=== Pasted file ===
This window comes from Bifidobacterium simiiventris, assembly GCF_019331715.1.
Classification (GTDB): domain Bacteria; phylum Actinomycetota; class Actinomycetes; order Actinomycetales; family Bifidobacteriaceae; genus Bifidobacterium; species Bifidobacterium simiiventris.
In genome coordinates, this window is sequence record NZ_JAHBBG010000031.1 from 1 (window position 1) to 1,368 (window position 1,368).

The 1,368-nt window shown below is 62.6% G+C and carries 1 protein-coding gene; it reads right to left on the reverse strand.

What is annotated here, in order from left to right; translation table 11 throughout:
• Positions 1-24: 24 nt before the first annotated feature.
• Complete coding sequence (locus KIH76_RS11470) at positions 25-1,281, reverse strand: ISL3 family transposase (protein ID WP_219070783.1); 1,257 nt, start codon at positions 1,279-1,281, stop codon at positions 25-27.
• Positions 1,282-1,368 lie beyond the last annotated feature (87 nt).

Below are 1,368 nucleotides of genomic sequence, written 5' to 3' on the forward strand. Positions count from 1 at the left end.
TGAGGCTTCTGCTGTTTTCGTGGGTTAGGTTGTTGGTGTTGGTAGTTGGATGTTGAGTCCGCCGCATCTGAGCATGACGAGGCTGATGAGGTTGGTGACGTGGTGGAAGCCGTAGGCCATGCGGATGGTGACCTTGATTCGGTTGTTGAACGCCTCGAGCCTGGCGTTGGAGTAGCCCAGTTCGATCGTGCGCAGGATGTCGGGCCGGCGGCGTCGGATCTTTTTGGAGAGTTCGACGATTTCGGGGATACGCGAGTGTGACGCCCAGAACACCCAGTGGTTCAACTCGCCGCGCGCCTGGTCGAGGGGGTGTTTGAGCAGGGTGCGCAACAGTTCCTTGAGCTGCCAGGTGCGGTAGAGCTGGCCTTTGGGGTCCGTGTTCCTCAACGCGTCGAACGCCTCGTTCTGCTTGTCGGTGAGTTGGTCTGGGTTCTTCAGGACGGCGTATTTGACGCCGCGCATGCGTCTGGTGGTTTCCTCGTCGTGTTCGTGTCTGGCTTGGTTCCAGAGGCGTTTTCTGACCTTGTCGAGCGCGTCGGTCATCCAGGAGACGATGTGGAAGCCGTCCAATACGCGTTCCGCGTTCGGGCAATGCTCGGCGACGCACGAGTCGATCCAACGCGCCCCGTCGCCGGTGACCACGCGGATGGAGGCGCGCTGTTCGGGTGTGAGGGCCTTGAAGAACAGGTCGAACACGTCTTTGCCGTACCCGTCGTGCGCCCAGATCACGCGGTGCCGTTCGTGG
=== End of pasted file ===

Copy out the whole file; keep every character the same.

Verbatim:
This window comes from Bifidobacterium simiiventris, assembly GCF_019331715.1.
Classification (GTDB): domain Bacteria; phylum Actinomycetota; class Actinomycetes; order Actinomycetales; family Bifidobacteriaceae; genus Bifidobacterium; species Bifidobacterium simiiventris.
In genome coordinates, this window is sequence record NZ_JAHBBG010000031.1 from 1 (window position 1) to 1,368 (window position 1,368).

The 1,368-nt window shown below is 62.6% G+C and carries 1 protein-coding gene; it reads right to left on the reverse strand.

What is annotated here, in order from left to right; translation table 11 throughout:
• Positions 1-24: 24 nt before the first annotated feature.
• Complete coding sequence (locus KIH76_RS11470) at positions 25-1,281, reverse strand: ISL3 family transposase (protein ID WP_219070783.1); 1,257 nt, start codon at positions 1,279-1,281, stop codon at positions 25-27.
• Positions 1,282-1,368 lie beyond the last annotated feature (87 nt).

Below are 1,368 nucleotides of genomic sequence, written 5' to 3' on the forward strand. Positions count from 1 at the left end.
TGAGGCTTCTGCTGTTTTCGTGGGTTAGGTTGTTGGTGTTGGTAGTTGGATGTTGAGTCCGCCGCATCTGAGCATGACGAGGCTGATGAGGTTGGTGACGTGGTGGAAGCCGTAGGCCATGCGGATGGTGACCTTGATTCGGTTGTTGAACGCCTCGAGCCTGGCGTTGGAGTAGCCCAGTTCGATCGTGCGCAGGATGTCGGGCCGGCGGCGTCGGATCTTTTTGGAGAGTTCGACGATTTCGGGGATACGCGAGTGTGACGCCCAGAACACCCAGTGGTTCAACTCGCCGCGCGCCTGGTCGAGGGGGTGTTTGAGCAGGGTGCGCAACAGTTCCTTGAGCTGCCAGGTGCGGTAGAGCTGGCCTTTGGGGTCCGTGTTCCTCAACGCGTCGAACGCCTCGTTCTGCTTGTCGGTGAGTTGGTCTGGGTTCTTCAGGACGGCGTATTTGACGCCGCGCATGCGTCTGGTGGTTTCCTCGTCGTGTTCGTGTCTGGCTTGGTTCCAGAGGCGTTTTCTGACCTTGTCGAGCGCGTCGGTCATCCAGGAGACGATGTGGAAGCCGTCCAATACGCGTTCCGCGTTCGGGCAATGCTCGGCGACGCACGAGTCGATCCAACGCGCCCCGTCGCCGGTGACCACGCGGATGGAGGCGCGCTGTTCGGGTGTGAGGGCCTTGAAGAACAGGTCGAACACGTCTTTGCCGTACCCGTCGTGCGCCCAGATCACGCGGTGCCGTTCGTGG